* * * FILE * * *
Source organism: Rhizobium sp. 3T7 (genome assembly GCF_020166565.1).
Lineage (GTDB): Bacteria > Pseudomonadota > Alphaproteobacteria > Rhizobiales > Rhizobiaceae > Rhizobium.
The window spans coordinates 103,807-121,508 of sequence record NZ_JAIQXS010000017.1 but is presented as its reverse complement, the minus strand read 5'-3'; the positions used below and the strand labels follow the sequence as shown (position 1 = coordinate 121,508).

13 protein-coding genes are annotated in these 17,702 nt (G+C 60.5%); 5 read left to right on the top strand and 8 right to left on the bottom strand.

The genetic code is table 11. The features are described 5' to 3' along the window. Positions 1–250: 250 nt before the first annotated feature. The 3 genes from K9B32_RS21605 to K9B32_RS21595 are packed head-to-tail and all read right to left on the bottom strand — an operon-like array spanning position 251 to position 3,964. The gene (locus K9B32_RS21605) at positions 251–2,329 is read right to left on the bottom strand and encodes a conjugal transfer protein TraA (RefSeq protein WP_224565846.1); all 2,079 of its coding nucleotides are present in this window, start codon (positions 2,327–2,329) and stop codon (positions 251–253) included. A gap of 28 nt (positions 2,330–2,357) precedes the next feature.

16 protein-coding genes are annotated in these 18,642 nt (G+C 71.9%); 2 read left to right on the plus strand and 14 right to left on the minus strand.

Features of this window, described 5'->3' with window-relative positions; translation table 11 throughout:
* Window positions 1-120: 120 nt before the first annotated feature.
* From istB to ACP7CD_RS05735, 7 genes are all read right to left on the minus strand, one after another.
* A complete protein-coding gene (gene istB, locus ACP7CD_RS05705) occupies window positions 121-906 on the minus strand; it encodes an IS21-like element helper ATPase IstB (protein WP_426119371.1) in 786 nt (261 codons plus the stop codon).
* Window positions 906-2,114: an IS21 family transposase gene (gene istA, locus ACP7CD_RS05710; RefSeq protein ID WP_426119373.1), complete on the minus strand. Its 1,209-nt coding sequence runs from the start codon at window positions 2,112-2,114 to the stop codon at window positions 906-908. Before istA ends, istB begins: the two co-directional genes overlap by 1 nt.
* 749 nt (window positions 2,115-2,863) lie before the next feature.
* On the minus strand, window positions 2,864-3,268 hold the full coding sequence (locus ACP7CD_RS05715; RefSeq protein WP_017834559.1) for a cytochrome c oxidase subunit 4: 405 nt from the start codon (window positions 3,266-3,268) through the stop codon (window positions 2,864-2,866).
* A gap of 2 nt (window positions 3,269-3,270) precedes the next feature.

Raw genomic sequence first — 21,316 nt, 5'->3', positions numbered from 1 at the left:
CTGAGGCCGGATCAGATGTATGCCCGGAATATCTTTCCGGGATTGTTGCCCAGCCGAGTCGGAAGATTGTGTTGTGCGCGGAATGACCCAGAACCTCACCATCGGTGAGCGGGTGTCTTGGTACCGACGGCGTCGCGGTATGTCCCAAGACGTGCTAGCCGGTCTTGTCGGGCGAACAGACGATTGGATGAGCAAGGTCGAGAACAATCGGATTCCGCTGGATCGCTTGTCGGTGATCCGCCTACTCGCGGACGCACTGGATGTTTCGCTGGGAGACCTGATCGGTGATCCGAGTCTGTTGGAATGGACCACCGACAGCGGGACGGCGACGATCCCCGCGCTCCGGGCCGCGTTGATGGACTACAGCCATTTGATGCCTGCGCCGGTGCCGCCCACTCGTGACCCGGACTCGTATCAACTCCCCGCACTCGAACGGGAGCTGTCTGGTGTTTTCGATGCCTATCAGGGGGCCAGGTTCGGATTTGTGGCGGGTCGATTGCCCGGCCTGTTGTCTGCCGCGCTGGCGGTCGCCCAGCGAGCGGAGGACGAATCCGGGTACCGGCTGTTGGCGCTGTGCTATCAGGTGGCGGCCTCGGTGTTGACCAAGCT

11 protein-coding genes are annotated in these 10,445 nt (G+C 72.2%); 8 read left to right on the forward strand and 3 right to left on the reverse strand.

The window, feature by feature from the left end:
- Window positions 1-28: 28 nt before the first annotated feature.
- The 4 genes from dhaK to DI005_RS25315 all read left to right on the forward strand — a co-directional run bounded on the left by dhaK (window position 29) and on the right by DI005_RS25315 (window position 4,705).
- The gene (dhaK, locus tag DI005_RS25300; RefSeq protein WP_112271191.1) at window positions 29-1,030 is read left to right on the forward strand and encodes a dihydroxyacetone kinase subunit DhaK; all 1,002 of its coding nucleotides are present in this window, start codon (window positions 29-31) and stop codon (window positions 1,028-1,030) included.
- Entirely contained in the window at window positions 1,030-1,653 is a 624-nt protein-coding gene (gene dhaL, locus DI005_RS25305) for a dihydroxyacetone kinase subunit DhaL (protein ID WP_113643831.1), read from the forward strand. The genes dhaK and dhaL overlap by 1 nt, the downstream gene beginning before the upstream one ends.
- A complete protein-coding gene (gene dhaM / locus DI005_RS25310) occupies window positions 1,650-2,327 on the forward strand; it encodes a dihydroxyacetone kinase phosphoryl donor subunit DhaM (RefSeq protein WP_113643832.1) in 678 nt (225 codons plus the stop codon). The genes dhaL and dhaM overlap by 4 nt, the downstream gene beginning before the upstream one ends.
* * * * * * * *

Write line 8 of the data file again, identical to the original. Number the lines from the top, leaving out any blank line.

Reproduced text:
* Window positions 1-120: 120 nt before the first annotated feature.